Oil prices slide to January lows on Italy deadlock
Brent North Sea crude for delivery in April sank to $112.61 per barrel -- the lowest point since January 28. It stood at $112.78, down $1.66 from Monday's closing level, in later London deals.
New York's main contract, West Texas Intermediate (WTI) or light sweet crude for April, slid to $91.92 a barrel -- a trough last witnessed on January 4. The contract later pulled back to $92.35, down 76 cents from Monday.
"Crude oil prices gave back recent gains and slid lower on Tuesday, following the global downside momentum as uncertainty over the Italian elections limited risk appetite and left investors concerned that Europe's third largest economy may be heading for a hung parliament," said Sucden analyst Myrto Sokou.
"Thus, the focus has switched again to the European debt concerns, with Brent oil retreating back to $113 per barrel, while WTI crude oil slides lower to retest $92 per barrel."
European equities slumped and the euro hit a near two-month dollar low on Tuesday as dealers assessed the fallout of Italy's political impasse after elections in the indebted eurozone country.
A stronger greenback also makes dollar-priced crude more expensive for buyers using cheaper currencies, denting demand.
"There's a sea of red across trading screens... as the lack of a clear winner in the Italian elections is causing panic amongst investors," said analyst Angus Campbell at trading group Capital Spreads.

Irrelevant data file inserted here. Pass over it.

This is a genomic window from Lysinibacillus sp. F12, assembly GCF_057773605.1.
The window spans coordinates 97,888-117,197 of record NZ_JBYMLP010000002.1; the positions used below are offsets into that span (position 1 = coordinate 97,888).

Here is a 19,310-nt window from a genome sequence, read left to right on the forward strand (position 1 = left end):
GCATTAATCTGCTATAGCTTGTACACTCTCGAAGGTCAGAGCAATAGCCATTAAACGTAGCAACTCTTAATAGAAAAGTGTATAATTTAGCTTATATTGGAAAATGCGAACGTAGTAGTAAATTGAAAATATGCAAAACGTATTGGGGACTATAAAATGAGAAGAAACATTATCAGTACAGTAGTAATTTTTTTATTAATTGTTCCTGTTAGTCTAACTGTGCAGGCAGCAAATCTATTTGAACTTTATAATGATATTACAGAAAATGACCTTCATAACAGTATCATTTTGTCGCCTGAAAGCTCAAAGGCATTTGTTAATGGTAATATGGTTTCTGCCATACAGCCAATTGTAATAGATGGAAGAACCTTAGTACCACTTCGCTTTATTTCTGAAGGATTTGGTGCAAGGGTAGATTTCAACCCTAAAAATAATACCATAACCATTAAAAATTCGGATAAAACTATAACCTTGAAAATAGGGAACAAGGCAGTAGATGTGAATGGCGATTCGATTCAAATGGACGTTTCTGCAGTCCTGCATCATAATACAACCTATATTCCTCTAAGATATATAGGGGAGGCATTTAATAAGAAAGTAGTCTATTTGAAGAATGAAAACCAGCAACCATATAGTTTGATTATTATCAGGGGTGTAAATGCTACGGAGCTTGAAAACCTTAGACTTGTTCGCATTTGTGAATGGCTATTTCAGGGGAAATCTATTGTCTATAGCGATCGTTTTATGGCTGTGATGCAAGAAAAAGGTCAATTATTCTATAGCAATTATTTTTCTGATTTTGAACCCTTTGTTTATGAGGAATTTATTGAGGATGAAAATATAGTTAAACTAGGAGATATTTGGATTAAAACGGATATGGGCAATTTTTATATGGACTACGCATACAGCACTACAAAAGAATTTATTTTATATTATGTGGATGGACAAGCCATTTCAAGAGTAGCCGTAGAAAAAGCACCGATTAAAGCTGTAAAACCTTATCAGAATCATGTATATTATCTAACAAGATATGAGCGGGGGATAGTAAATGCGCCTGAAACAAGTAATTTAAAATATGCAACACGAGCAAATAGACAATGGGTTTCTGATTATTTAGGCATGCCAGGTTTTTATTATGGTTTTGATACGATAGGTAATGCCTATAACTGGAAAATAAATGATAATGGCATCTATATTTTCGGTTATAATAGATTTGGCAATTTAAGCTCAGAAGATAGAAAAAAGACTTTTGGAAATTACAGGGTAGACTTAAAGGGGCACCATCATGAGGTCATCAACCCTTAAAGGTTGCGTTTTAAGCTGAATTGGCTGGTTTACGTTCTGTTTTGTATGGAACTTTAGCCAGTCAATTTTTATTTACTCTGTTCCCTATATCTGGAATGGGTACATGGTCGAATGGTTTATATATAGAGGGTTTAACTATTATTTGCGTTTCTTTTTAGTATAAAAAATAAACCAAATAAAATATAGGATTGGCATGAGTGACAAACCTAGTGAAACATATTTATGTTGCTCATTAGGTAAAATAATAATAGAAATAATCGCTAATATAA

"The result is a mass sell off of equities, in particular Italian and other banking stocks, the euro and pretty much any other risk asset you can think of."
A political deadlock loomed in Italy as it appeared Sunday's elections failed to produce a clear winner.
Polls show that while the leftists won the lower house, the party run by former prime minister Silvio Berlusconi had more seats in the upper house.
A majority in both chambers of parliament is required to form a government, leaving Italy in a state of limbo.
"Investors will focus their gaze on Italy's election results, which could see the eurozone's third largest economy face political deadlock in the coming months, casting doubt on further progress of economic reforms and rekindling eurozone fears," said analysts at Vienna-based oil consultancy JBC Energy.
"Meanwhile, the West and Iran will get another chance to lift the current stalemate, as talks begin in Almaty on Tehran's nuclear programme.
"While the talks are unlikely to yield concrete results, any positive news from the meeting may exert downwards pressure on oil prices."
In Almaty, world powers and key crude producer Iran have exchanged offers in crunch talks aimed at breaking a decade of deadlock over Tehran's nuclear drive.
The two-day meeting comes as sanctions bite against the Islamic republic and Israel still refuses to rule out air strikes to knock out Iran's suspected nuclear weapons push.
The first round of closed-door talks started at around 0830 GMT after an initial bilateral meeting between the Chinese and Iranian delegations.
The world powers are offering Iran permission to resume its gold and precious metals trade as well as some international banking activity which are currently under sanctions, Western officials told AFP.
But in exchange, Iran will have to limit sensitive uranium enrichment operations that the world powers fear could be used to make a nuclear bomb, the sources added.
Tehran insists its nuclear programme is solely for peaceful energy and medical uses.
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